On 16 February, the Member States of the EU met in the framework of the Integrated Political Crisis Response (IPCR) arrangements, in the presence of the Schengen Associated Countries, to review the situation regarding the Covid-19 related measures applicable to travellers from China.
In light of the recent epidemiological developments and taking into account the opinion of the Health Security Committee, Member States agreed to firstly phase out the requirement for a negative pre-departure Covid-19 test for travellers from China to Member States by the end of February, then to phase out random testing of travellers arriving from China to Member States by the middle of March.
I welcome the agreement reached by EU countries to phase out Covid-19 restrictions on travellers from China. The sooner the restrictions are lifted, the better for people-to-people exchanges between China and the EU.HE Fu Cong, Ambassador of China to the European Union, told Travel Tomorrow
“This is an important step forward for EU economies”, the World Travel and Tourism Council welcomed the news. “It will be a major boost to businesses across the Travel and Tourism sector in the region, as well as for families and friends reconnecting and society generally returning to post-Covid normality. In 2019, before the pandemic, nearly 10 million Chinese tourists visited the EU with inbound revenue worth US $12.2 billion, creating jobs and boosting regional economies. The return of Chinese travellers to the EU is very welcome.”
IPCR reiterated the value of a coordinated precautionary approach and emphasised it will continue to monitor the situation in relation to Covid-19 developments, a statement from the Swedish Presidency of the Council of the European Union informed.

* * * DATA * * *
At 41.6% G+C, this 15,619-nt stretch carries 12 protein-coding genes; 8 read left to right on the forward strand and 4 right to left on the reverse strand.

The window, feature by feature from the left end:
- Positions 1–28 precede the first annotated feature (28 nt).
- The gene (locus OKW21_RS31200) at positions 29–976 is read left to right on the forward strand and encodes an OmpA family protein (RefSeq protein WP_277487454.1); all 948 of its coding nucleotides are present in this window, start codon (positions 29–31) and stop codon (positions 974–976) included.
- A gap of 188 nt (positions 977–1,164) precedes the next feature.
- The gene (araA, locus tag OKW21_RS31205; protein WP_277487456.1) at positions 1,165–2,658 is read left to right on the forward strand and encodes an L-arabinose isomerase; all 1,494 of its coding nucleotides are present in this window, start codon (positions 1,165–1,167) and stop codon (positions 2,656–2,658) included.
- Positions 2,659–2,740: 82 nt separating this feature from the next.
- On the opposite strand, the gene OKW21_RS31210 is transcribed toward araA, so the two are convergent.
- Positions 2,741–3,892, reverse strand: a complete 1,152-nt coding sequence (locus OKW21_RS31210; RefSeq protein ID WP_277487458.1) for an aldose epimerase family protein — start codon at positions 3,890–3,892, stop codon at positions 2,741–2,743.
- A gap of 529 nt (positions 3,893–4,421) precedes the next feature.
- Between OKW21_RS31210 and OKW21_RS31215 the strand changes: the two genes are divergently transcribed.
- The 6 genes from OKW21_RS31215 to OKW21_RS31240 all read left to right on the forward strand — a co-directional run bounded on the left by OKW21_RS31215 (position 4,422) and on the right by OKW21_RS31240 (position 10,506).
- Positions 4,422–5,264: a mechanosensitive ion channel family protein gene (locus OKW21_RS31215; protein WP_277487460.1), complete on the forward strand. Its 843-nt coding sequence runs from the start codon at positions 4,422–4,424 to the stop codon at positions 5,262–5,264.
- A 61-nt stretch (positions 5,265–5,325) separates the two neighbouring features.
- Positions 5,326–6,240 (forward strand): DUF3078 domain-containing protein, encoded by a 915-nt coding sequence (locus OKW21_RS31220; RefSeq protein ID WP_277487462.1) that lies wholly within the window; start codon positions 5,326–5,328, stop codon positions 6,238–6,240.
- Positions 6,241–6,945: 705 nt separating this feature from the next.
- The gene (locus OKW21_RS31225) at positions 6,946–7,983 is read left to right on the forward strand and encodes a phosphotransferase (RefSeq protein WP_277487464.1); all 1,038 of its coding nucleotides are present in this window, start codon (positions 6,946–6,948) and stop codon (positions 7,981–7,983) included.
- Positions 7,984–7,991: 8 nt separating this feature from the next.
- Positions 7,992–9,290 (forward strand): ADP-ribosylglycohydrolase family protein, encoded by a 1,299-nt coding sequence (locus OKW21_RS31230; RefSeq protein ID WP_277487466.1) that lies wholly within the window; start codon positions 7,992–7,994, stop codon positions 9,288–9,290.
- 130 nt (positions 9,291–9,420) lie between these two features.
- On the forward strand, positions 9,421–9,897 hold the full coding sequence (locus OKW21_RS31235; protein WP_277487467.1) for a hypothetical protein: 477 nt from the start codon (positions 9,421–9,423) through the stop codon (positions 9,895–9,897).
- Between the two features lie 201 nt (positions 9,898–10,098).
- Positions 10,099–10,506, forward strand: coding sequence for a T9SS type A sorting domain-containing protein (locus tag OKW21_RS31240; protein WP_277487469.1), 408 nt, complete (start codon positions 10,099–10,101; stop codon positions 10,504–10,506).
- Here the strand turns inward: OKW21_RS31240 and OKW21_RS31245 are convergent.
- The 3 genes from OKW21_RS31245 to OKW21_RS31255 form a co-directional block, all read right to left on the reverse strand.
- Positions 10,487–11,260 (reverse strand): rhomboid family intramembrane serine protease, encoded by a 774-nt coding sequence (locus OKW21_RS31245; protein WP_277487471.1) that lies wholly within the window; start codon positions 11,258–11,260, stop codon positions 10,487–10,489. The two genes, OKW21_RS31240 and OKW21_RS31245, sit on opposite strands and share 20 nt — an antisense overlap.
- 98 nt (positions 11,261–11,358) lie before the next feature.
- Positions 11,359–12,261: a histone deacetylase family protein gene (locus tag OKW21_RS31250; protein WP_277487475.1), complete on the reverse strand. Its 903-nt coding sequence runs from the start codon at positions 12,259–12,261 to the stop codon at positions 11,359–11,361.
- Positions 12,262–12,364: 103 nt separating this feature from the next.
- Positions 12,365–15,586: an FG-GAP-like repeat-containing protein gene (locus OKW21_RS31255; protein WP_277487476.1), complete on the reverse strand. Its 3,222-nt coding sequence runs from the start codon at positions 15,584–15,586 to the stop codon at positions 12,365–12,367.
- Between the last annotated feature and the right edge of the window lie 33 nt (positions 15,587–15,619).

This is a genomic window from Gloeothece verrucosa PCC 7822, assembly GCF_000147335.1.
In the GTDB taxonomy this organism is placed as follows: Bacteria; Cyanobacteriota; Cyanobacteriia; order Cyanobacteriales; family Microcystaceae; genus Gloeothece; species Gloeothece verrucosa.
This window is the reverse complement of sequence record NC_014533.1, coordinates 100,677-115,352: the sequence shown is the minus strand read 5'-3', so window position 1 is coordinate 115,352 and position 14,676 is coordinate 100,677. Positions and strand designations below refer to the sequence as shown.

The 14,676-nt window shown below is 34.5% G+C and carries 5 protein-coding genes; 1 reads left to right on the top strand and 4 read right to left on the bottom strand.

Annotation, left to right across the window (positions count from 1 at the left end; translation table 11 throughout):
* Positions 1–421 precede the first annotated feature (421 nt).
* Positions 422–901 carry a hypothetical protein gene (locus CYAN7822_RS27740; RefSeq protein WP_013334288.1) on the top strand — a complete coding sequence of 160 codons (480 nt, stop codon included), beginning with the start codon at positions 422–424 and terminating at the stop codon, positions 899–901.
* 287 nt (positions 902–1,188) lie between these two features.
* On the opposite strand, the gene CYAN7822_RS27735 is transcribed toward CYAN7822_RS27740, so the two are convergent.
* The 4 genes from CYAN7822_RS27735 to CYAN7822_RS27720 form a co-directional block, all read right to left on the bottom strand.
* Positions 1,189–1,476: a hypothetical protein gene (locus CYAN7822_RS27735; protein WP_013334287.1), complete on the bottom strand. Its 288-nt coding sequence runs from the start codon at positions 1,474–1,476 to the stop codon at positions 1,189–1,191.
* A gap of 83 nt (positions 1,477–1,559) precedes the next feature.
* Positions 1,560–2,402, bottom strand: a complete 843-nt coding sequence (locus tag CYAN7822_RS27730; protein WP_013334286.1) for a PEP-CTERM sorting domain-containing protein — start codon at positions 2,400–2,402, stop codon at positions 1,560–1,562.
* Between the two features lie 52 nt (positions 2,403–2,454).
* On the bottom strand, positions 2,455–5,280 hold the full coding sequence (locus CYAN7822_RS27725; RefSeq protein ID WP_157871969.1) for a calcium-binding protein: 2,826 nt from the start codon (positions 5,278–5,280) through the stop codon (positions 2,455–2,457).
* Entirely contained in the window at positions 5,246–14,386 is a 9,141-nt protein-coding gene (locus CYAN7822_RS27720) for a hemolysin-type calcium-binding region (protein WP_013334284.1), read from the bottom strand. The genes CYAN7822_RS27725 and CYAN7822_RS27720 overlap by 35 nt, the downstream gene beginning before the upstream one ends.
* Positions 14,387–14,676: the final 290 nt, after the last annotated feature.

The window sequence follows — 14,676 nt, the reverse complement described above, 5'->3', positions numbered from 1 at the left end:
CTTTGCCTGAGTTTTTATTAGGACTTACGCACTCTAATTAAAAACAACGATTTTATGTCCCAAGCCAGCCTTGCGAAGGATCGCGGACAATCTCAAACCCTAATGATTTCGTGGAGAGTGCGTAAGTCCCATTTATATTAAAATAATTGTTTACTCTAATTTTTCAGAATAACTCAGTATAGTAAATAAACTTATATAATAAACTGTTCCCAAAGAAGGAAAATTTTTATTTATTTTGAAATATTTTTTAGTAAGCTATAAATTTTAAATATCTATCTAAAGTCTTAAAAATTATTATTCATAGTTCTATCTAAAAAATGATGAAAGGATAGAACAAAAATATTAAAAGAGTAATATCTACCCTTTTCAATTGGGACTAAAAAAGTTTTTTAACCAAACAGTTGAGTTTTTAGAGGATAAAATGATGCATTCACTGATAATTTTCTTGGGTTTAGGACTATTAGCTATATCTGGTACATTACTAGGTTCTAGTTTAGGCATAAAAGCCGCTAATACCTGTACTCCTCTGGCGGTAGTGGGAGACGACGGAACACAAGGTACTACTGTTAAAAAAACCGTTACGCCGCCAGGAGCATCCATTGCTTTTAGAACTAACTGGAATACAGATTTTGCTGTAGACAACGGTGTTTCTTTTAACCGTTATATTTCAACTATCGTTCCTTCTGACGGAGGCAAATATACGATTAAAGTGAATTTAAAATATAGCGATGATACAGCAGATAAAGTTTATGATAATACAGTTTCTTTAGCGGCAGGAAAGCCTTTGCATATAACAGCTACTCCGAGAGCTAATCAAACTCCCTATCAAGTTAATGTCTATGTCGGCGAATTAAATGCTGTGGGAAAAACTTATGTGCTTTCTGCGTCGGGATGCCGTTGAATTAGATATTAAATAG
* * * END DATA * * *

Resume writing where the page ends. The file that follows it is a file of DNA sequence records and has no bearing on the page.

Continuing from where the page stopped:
On 8 January, China officially abandoned its zero-Covid policy, scrapping the strict quarantine requirements for people entering the country, opening its borders and starting to re-issue passports for its citizens after having stopped the procedures in March 2020. Faced with an upcoming influx of people travelling from China and fearing the country was not transparently reporting the evolution of the epidemic, the European Union, along with other states around the world, started asking for negative pre-departure tests from tourists coming from China.
Opinions about this decision were split, with the European Centre for Disease Control and Prevention (ECDC) calling it unjustified. The centre emphasised at the time that testing wastewater from airplanes was sufficient for detecting possible new variants of the virus, which would be the only concern, since immunity levels in Europe were high.
In the meantime, genome sequencing tests conducted on samples collected from planes arriving from China to Belgium did not find any previously unknown variants. Additionally, from a total of 2,130 passengers arriving in Belgium from China, only one failed to provide a negative PCR test taken before departure. The person in question took the test on arrival, having a negative result and being allowed to continue their journey.